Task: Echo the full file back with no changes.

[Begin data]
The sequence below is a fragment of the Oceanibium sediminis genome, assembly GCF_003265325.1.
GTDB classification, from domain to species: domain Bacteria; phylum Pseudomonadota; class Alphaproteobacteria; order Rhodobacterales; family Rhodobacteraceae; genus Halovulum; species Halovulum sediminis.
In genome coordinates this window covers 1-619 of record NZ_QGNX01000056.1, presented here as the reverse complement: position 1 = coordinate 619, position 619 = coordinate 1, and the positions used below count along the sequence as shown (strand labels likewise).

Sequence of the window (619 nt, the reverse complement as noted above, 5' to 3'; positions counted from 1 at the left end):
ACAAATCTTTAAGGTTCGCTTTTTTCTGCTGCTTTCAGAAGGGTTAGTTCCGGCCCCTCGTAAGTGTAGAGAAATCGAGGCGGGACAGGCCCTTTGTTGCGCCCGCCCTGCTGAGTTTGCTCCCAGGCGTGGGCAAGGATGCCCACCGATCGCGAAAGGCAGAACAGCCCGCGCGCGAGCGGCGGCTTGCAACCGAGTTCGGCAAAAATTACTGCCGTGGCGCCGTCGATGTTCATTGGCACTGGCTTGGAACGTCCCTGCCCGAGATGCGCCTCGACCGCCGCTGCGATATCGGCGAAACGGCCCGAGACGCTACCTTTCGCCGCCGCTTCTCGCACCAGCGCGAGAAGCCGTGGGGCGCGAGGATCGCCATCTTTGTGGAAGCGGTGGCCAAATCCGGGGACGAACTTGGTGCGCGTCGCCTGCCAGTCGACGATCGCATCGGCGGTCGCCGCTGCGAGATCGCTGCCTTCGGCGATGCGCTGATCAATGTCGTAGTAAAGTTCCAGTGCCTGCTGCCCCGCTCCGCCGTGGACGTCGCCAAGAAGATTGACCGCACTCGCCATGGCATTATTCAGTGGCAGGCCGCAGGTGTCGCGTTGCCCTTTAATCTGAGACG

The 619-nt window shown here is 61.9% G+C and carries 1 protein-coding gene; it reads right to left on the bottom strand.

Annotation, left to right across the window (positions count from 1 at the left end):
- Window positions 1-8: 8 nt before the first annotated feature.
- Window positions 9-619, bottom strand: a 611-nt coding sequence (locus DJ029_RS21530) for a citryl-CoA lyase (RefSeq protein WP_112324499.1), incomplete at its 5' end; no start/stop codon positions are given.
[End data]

The sequence below is a fragment of the Oceanibium sediminis genome, assembly GCF_003265325.1.
GTDB classification, from domain to species: domain Bacteria; phylum Pseudomonadota; class Alphaproteobacteria; order Rhodobacterales; family Rhodobacteraceae; genus Halovulum; species Halovulum sediminis.
In genome coordinates this window covers 1-619 of record NZ_QGNX01000056.1, presented here as the reverse complement: position 1 = coordinate 619, position 619 = coordinate 1, and the positions used below count along the sequence as shown (strand labels likewise).

Sequence of the window (619 nt, the reverse complement as noted above, 5' to 3'; positions counted from 1 at the left end):
ACAAATCTTTAAGGTTCGCTTTTTTCTGCTGCTTTCAGAAGGGTTAGTTCCGGCCCCTCGTAAGTGTAGAGAAATCGAGGCGGGACAGGCCCTTTGTTGCGCCCGCCCTGCTGAGTTTGCTCCCAGGCGTGGGCAAGGATGCCCACCGATCGCGAAAGGCAGAACAGCCCGCGCGCGAGCGGCGGCTTGCAACCGAGTTCGGCAAAAATTACTGCCGTGGCGCCGTCGATGTTCATTGGCACTGGCTTGGAACGTCCCTGCCCGAGATGCGCCTCGACCGCCGCTGCGATATCGGCGAAACGGCCCGAGACGCTACCTTTCGCCGCCGCTTCTCGCACCAGCGCGAGAAGCCGTGGGGCGCGAGGATCGCCATCTTTGTGGAAGCGGTGGCCAAATCCGGGGACGAACTTGGTGCGCGTCGCCTGCCAGTCGACGATCGCATCGGCGGTCGCCGCTGCGAGATCGCTGCCTTCGGCGATGCGCTGATCAATGTCGTAGTAAAGTTCCAGTGCCTGCTGCCCCGCTCCGCCGTGGACGTCGCCAAGAAGATTGACCGCACTCGCCATGGCATTATTCAGTGGCAGGCCGCAGGTGTCGCGTTGCCCTTTAATCTGAGACG

The 619-nt window shown here is 61.9% G+C and carries 1 protein-coding gene; it reads right to left on the bottom strand.

Annotation, left to right across the window (positions count from 1 at the left end):
- Window positions 1-8: 8 nt before the first annotated feature.
- Window positions 9-619, bottom strand: a 611-nt coding sequence (locus DJ029_RS21530) for a citryl-CoA lyase (RefSeq protein WP_112324499.1), incomplete at its 5' end; no start/stop codon positions are given.